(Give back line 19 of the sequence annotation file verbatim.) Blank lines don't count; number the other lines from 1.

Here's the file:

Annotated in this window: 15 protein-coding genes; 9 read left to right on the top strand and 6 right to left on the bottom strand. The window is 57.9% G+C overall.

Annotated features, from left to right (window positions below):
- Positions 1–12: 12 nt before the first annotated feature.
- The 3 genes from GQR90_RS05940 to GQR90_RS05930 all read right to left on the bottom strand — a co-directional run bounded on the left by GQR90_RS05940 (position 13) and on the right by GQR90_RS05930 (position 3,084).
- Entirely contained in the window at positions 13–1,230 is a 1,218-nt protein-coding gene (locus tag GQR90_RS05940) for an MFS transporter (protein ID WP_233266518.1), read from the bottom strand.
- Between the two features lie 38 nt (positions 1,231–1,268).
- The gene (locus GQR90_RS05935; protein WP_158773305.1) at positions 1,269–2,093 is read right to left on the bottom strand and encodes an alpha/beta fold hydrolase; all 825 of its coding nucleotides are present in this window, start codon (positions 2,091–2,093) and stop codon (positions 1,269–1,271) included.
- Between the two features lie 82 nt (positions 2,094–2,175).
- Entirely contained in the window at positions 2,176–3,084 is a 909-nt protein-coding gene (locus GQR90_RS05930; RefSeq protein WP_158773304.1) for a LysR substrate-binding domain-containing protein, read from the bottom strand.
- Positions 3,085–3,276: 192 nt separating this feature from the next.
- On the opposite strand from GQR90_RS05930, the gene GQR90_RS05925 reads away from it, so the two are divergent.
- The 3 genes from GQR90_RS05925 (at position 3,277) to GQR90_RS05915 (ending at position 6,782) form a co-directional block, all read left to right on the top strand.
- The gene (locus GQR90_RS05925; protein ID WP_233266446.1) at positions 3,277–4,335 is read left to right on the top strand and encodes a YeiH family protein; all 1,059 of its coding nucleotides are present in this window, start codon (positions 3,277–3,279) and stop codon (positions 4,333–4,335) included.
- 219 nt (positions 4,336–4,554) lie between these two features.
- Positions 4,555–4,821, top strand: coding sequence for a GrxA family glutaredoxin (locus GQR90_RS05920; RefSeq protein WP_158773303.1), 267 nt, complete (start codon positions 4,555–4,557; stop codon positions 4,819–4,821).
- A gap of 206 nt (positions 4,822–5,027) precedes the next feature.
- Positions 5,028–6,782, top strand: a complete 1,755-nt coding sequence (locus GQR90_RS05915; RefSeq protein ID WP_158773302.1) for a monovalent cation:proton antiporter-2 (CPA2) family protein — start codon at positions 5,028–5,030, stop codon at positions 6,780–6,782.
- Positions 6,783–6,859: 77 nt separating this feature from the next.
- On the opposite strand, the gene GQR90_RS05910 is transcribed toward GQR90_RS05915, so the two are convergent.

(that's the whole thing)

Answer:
- On the opposite strand, the gene GQR90_RS05910 is transcribed toward GQR90_RS05915, so the two are convergent.